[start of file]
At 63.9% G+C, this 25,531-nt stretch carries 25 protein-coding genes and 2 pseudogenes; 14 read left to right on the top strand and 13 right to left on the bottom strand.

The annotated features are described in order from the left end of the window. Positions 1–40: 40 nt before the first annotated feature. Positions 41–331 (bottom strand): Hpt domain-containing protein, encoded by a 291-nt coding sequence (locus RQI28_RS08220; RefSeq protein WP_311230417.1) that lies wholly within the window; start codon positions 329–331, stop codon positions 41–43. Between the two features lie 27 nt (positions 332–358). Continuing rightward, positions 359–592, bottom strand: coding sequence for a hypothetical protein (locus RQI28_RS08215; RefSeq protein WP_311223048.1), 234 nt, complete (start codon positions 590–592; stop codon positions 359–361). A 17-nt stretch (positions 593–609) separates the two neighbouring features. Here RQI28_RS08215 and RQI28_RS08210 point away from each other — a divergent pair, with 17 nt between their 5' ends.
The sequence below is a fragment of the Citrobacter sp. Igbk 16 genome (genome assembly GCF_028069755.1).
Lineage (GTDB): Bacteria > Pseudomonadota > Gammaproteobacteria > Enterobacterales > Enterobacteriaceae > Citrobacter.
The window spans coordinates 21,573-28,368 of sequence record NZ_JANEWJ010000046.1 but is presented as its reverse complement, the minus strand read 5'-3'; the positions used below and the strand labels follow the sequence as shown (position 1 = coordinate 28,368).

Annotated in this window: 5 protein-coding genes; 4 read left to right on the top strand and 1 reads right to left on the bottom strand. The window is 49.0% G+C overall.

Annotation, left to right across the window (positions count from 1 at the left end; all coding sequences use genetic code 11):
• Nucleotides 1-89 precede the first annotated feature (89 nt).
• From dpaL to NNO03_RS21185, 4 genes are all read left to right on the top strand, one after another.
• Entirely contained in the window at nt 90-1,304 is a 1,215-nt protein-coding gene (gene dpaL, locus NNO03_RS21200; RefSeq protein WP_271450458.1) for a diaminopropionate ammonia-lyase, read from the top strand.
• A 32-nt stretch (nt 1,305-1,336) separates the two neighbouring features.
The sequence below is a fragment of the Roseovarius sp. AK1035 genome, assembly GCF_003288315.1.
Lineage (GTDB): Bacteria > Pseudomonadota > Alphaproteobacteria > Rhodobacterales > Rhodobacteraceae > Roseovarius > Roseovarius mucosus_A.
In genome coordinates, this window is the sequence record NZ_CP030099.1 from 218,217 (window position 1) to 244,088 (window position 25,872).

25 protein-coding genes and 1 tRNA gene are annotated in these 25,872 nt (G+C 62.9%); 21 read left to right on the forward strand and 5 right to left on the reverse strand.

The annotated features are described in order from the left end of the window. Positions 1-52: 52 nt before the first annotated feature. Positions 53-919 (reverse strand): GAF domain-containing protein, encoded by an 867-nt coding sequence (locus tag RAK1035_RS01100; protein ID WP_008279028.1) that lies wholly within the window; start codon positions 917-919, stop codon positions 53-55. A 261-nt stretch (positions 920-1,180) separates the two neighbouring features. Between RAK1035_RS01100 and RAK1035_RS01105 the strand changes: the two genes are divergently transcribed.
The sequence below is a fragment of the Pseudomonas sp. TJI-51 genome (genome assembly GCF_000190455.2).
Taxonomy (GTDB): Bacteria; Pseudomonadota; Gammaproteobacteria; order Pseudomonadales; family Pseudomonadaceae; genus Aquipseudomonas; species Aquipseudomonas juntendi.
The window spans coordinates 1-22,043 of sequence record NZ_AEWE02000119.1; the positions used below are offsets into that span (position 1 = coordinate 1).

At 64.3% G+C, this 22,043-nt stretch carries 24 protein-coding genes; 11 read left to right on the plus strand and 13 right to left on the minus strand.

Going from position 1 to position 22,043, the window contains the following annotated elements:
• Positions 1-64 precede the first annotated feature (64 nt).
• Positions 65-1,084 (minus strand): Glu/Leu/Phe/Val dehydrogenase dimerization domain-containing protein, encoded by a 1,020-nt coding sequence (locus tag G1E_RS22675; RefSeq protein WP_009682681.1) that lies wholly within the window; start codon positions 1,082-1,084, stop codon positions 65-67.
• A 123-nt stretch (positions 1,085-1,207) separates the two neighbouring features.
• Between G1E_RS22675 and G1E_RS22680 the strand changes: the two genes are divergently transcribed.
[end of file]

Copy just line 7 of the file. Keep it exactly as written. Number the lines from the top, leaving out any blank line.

Annotation, left to right across the window (positions count from 1 at the left end; all coding sequences use genetic code 11):